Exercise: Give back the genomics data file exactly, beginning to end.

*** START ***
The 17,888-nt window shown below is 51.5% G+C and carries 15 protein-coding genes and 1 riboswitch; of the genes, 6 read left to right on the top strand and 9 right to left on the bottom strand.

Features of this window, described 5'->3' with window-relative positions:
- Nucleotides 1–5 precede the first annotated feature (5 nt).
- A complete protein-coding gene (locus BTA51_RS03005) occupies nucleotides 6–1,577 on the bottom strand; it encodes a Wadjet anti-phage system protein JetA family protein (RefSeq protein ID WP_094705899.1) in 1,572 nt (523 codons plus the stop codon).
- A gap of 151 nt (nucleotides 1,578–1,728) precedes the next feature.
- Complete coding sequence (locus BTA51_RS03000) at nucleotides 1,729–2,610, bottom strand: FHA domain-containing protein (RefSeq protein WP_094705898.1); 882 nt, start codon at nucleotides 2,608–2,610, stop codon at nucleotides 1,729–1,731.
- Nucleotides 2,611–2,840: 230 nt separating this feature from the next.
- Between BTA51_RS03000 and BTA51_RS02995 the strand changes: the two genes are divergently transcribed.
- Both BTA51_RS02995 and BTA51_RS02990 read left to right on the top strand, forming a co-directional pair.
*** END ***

The 17,888-nt window shown below is 51.5% G+C and carries 15 protein-coding genes and 1 riboswitch; of the genes, 6 read left to right on the top strand and 9 right to left on the bottom strand.

Features of this window, described 5'->3' with window-relative positions:
- Nucleotides 1–5 precede the first annotated feature (5 nt).
- A complete protein-coding gene (locus BTA51_RS03005) occupies nucleotides 6–1,577 on the bottom strand; it encodes a Wadjet anti-phage system protein JetA family protein (RefSeq protein ID WP_094705899.1) in 1,572 nt (523 codons plus the stop codon).
- A gap of 151 nt (nucleotides 1,578–1,728) precedes the next feature.
- Complete coding sequence (locus BTA51_RS03000) at nucleotides 1,729–2,610, bottom strand: FHA domain-containing protein (RefSeq protein WP_094705898.1); 882 nt, start codon at nucleotides 2,608–2,610, stop codon at nucleotides 1,729–1,731.
- Nucleotides 2,611–2,840: 230 nt separating this feature from the next.
- Between BTA51_RS03000 and BTA51_RS02995 the strand changes: the two genes are divergently transcribed.
- Both BTA51_RS02995 and BTA51_RS02990 read left to right on the top strand, forming a co-directional pair.